For George Zimmerman did not back-off. Instead, he continued to trail his “suspect” and then, finally, got out of his car, armed, ready to ask the young man in question what he was doing there. The young man need not have answered, anything. George Zimmerman was not a policeman. But he must have, because within the next few minutes he lay on the ground, shot through the heart by a man who claimed to have felt his life was being threatened and what else could he do?

The role of race in this scenario was never broached during the trial. As Trayvon’s “girlfriend” opined on radio afterwards, why would race be an issue with a jury of six “white” women? (One of whom turned out to have been Hispanic, but that hardly matters.) In her mind, the jury had no clue to race relations within the state, or within the entire country. They were secure in their persons and felt justified to rule on Zimmerman’s innocence or guilt without regard for Zimmerman’s evident feelings of antagonism towards black people.

What has happened since Zimmerman’s acquittal has been as interesting, if not more so, than the trial itself. Black adult men throughout the nation began to recall openly the serious speeches of their fathers to them as children about how to behave when confronted by a policeman. Further, they themselves had had to repeat the warnings to their own black male children. Which is to say, the era of post-racial politics has not arrived as advertised.

More, the US is fast becoming a country in which the majority of citizens are not white. Blacks, Hispanics, Asians all are multiplying faster than the old line of white, Protestant descendants of early settlers, or even of immigrants new to these shores since the late 1880’s.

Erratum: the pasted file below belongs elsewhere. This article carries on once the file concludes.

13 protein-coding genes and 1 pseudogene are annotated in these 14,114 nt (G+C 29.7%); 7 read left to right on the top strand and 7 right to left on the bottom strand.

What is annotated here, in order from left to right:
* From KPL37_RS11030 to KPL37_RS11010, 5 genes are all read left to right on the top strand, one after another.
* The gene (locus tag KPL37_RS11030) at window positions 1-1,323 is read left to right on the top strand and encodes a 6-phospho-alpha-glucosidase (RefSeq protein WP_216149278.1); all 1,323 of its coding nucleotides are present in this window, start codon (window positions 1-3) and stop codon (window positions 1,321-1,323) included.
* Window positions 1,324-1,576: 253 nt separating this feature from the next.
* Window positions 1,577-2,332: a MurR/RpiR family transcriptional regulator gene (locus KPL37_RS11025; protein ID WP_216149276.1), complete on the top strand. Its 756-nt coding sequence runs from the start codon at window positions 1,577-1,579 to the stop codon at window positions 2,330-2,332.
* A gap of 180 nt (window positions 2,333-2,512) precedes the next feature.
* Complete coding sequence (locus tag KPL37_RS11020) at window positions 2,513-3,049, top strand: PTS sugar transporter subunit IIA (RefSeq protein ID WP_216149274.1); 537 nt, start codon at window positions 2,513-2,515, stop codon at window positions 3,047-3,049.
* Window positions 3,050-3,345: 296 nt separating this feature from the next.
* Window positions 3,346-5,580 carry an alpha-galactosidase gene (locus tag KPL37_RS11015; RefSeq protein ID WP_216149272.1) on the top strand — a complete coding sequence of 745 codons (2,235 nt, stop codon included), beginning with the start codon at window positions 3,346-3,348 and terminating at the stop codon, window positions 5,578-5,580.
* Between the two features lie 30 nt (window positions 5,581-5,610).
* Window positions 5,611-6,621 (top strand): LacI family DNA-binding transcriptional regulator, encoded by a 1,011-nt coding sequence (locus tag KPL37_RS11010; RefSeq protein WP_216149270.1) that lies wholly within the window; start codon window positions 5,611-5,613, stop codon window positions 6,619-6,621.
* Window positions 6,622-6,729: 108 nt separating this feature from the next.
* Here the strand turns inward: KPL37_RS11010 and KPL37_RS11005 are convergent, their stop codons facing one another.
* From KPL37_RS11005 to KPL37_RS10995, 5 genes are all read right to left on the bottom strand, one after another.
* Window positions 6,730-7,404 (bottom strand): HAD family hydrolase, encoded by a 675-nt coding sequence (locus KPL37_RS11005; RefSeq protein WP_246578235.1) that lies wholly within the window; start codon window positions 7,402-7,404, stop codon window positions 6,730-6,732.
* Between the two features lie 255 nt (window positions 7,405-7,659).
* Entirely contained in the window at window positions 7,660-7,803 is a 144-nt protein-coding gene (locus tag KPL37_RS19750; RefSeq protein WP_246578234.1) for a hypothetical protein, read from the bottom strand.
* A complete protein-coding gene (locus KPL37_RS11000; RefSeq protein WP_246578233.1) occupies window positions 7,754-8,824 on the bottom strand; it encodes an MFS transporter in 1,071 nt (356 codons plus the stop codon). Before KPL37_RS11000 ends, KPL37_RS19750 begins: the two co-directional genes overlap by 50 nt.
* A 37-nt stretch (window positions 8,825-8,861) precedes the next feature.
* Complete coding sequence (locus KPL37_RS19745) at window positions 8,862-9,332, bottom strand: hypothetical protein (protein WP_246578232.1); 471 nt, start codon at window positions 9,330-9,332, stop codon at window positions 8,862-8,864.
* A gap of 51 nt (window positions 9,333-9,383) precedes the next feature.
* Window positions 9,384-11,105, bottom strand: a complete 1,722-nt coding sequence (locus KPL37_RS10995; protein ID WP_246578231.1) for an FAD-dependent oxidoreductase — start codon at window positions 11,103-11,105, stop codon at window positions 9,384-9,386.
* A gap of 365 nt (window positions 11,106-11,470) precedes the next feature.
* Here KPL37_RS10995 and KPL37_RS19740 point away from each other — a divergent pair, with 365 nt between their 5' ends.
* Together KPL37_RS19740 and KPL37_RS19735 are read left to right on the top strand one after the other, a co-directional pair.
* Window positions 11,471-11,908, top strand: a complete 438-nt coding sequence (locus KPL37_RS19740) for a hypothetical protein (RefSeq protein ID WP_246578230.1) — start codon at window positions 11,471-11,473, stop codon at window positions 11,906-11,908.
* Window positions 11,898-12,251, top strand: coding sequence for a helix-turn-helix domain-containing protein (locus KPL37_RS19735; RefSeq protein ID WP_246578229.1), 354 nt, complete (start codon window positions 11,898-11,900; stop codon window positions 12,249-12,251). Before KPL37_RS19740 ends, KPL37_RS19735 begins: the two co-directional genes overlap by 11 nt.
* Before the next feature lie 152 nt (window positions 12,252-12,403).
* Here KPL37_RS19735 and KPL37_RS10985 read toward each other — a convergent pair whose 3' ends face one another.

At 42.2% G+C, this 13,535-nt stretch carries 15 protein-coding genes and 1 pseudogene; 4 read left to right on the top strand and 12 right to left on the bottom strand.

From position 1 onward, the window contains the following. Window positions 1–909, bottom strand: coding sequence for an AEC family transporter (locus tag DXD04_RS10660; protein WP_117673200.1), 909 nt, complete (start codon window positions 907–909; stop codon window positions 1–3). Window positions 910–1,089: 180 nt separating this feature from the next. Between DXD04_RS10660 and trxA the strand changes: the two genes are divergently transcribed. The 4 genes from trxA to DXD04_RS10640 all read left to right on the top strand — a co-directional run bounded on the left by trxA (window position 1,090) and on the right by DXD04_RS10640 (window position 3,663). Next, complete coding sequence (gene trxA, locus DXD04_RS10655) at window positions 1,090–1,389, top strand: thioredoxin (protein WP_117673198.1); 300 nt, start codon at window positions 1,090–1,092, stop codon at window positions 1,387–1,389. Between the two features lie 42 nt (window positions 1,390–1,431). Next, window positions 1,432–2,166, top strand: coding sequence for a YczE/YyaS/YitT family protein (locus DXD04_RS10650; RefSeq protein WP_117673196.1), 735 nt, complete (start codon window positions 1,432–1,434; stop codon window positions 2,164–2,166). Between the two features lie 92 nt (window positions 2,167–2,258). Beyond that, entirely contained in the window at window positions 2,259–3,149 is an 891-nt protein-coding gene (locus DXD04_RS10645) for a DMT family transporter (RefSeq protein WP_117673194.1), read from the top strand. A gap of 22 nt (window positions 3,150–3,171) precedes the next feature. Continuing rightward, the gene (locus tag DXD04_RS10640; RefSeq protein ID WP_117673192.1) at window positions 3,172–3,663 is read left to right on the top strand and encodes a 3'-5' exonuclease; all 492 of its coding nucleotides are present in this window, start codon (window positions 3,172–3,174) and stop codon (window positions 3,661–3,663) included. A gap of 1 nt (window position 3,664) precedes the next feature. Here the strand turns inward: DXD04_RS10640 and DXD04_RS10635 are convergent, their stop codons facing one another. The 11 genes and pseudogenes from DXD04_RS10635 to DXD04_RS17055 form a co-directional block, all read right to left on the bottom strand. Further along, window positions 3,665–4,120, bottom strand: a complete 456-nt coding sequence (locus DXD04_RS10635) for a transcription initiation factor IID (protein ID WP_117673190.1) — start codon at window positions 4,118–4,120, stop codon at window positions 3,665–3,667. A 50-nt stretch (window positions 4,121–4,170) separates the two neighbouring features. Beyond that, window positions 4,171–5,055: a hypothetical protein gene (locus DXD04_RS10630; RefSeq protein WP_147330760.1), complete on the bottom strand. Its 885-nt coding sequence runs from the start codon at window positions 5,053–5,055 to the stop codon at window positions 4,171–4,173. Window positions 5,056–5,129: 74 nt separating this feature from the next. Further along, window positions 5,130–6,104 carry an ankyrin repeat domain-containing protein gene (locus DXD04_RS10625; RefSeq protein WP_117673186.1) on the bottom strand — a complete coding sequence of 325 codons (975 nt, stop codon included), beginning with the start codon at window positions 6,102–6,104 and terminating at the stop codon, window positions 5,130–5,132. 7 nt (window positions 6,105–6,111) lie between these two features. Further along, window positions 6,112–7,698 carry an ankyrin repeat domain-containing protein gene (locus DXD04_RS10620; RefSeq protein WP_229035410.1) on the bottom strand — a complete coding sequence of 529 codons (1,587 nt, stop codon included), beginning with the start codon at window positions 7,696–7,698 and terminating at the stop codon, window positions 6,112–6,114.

Again, making matters more incendiary, the country has gone through –and continues to do so – a Depression in which lower paying jobs for whites were all but eliminated, and these displaced workers are seeing their former jobs consumed by immigrants who will work at anything.

This does not make white people feel confident in their own futures. Looking ahead, they realize that sooner or later, they will be competing for good paying spots with Blacks, Hispanics, Asians, or other newly arrived populations. Their kids will have to compete with the children of these “minority” groups, as well.

There is an enormous amount of fear of the future. A lot of this has been fostered by the Recession of 2008, in which so much of retirement money and pension funds, stock portfolios of people who probably shouldn’t have been gambling but were, and home values took a sensational dive. Homes are the single most important possession of any American family, giving them purchase not only in their lives and communities but in the future as well since a house is a cashable asset if times get hard.

So one begins to understand that the national dialogue taking place now in the US over race’s importance not only in the Martin Trial but generally in terms of the future is fostered by fear, nerves, anger, and confusion.

The George Zimmerman verdict, whether a proper one or not, is only one symptom of a nation standing shakily in the roadway, blinded by the future, uncertain in which direction to move.